Global Best Practices in Domestic Tourism

bridge in Halifax
by Chris Adams
Head of Research & Insights

Download the Executive Summary Here

With the impact of COVID-19 closing borders, international tourism is largely on hold in many destinations. This has reinforced the importance of domestic tourism in many parts of the world, especially those where international inbound tourism was the primary focus of tourism marketing efforts. 

From Ireland to New Zealand, Finland to Australia, Thailand to South Africa, national and regional tourism offices are pivoting to focus on domestic travel. Around the world and across North America, domestic tourism is central to the recovery of the tourism industry following a broad recovery from COVID-19.

cover of tourism study

In 2019, Miles Partnership had a unique opportunity to look at global best practices in domestic tourism as part of a major international benchmarking study we undertook for the New Zealand Ministry of Business, Innovation & Employment (MBIE) – which is the government agency helping manage tourism in the nation. We first reviewed over 30 nations and then focused on a deep dive into learnings from eight: Australia, Canada, the United States, Ireland, UK, Sweden, Finland and Slovenia.  In Australia and the U.S., we focused primarily on three states in each country: New South Wales, Victoria and Tasmania in Australia and Oregon, Colorado and Arizona in the U.S.

best practices infographic

The study highlighted five global best practices in developing and supporting domestic tourism with widely shared benefits. Domestic tourism that generates strong dispersal and regional spread across the region, province, state or nation and strong year-round visitor flows, without high peaks and troughs.

These insights and lessons are now even more relevant and urgent with tourism having to focus on local and domestic tourism in the immediate response and recovery to COVID-19.

They also provide a set of “best practices” for domestic and international tourism to be “built back better”.  As summarized in the report’s Executive Summary (download a copy here) are the five international best practices:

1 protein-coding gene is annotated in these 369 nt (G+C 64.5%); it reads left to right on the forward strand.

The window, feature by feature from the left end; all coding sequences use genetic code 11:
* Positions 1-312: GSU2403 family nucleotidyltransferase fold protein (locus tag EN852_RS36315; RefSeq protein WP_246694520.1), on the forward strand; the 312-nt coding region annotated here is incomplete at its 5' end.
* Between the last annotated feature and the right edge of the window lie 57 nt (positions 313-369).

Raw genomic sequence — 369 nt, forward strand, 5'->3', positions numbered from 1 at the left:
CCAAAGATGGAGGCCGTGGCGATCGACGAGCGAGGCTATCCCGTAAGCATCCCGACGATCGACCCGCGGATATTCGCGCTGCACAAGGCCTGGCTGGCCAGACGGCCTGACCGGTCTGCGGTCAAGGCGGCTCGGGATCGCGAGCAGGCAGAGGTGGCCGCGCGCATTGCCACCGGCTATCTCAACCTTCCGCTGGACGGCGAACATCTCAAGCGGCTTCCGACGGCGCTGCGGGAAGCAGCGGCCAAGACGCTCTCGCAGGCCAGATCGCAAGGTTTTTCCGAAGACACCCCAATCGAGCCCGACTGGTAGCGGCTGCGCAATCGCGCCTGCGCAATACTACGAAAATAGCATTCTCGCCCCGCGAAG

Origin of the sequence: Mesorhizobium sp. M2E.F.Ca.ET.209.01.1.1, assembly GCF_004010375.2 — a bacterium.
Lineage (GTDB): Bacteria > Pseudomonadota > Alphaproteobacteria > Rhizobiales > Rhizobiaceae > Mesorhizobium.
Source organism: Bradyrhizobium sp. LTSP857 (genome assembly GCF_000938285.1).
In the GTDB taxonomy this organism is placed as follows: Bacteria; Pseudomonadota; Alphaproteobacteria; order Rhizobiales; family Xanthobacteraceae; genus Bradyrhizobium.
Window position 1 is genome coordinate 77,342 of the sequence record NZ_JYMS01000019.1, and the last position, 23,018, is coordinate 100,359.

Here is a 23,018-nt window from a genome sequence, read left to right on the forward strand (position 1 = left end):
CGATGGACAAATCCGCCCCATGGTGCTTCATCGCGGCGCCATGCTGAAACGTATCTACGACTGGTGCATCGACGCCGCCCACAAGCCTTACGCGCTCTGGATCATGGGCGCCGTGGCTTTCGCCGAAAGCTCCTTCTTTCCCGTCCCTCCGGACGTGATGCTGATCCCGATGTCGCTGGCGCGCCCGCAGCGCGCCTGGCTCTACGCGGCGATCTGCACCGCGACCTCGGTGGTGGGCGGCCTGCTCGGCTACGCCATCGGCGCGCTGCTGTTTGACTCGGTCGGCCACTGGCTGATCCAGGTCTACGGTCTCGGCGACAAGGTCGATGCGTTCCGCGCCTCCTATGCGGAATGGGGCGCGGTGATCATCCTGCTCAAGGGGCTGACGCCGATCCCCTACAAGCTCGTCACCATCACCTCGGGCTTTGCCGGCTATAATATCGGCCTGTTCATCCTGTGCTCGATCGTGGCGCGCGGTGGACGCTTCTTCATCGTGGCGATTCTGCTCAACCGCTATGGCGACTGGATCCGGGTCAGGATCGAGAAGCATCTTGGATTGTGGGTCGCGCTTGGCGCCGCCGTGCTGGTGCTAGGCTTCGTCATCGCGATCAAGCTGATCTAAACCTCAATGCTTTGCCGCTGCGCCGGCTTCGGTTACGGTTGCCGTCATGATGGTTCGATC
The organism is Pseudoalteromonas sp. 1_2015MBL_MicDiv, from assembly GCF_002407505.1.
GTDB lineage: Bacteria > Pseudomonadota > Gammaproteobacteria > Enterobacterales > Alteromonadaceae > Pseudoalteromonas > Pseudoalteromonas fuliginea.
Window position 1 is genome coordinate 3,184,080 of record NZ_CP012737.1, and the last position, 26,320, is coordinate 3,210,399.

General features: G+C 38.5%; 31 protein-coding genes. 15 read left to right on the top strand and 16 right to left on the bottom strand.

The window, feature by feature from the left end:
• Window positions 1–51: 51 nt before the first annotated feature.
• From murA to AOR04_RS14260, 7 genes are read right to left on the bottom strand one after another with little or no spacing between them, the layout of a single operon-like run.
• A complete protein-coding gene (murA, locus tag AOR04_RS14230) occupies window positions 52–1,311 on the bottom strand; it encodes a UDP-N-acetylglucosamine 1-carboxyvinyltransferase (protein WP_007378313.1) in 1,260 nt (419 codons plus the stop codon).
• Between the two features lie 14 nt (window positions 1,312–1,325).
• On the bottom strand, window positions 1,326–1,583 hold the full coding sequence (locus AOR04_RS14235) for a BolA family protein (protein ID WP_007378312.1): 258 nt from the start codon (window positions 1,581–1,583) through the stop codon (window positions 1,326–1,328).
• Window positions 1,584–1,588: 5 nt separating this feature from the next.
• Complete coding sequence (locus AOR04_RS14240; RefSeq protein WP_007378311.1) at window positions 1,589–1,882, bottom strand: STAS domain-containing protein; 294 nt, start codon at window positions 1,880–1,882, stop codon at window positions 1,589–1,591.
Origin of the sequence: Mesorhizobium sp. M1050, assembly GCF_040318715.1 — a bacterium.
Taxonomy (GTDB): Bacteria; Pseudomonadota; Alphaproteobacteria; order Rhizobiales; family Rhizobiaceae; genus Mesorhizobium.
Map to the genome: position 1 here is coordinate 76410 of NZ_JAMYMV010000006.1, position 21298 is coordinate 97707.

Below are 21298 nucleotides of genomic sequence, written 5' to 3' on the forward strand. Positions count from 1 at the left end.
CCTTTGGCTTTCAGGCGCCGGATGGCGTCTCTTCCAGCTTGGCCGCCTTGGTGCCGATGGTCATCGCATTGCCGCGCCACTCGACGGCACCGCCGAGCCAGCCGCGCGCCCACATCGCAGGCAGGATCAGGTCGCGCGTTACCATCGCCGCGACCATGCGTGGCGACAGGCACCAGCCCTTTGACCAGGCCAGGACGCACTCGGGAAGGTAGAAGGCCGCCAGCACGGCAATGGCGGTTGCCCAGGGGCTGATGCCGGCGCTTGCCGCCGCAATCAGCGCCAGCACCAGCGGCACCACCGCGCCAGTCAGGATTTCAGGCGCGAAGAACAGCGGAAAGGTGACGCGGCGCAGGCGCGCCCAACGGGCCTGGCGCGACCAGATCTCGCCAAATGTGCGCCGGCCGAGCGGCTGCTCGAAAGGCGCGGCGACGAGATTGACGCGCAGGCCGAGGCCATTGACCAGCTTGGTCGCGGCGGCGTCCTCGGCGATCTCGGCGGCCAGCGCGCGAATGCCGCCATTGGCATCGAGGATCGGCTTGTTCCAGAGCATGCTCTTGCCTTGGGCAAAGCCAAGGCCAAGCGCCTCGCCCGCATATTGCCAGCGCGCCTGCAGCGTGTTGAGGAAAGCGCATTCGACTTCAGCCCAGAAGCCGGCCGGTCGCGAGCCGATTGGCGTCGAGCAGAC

1. Marketing to management. After years of sustained growth, tourism in the lead up to the COVID-19 pandemic had discovered the constraints of communities and the environment: the limits of growth. Building back better requires tourism and destinations to have a far deeper commitment to managing tourism and ensuring its benefits are shared. This starts with a renewed connection to local residents and a widely supported destination strategy that defines what is special about a destination and how to protect it.

2. Domestic tourism foundation. Domestic tourism in most countries is essential to building strong, vibrant and sustainable tourism industry for the long term. With COVID-19, this is now true in every part of the world. Recovery will start with locals. Even once growth returns, an engaged, loyal domestic visitor base is essential for most destinations. Domestic visitors can build a life-long connection with destinations, and cost far less to reach. They also have less risk. Tourism marketing budgets and resources need to reflect this importance. 

3. Capacity and capability. Solving dispersal and seasonality is the work of many: small businesses, start-ups, small town community leaders and so on. Success is more bottom up than top down. To build a strong, sustainable domestic tourism industry, you need to focus on the long-term, difficult but rewarding work of building your industry’s and community’s capacity and capability particularly in the areas of product development, digital marketing, entrepreneurship/business skills and access to capital.

4. Event opportunities. Events, community-inspired, authentic, unique and even quirky, offer the opportunity to make a step change in a region’s visitor economy. It is important to build expertise in how to identify and support events that can make a difference.

5. Balanced industry structure. If you want widely shared outcomes from domestic tourism and if you seek to improve dispersal and seasonality, then your industry’s resources, focus and funding need to reflect this.

Miles has just finished a major research study on the issue of tourism funding that outlines 10 new or enhanced tourism and DMO funding options. Access the report and webinar resources for Funding Futures here.

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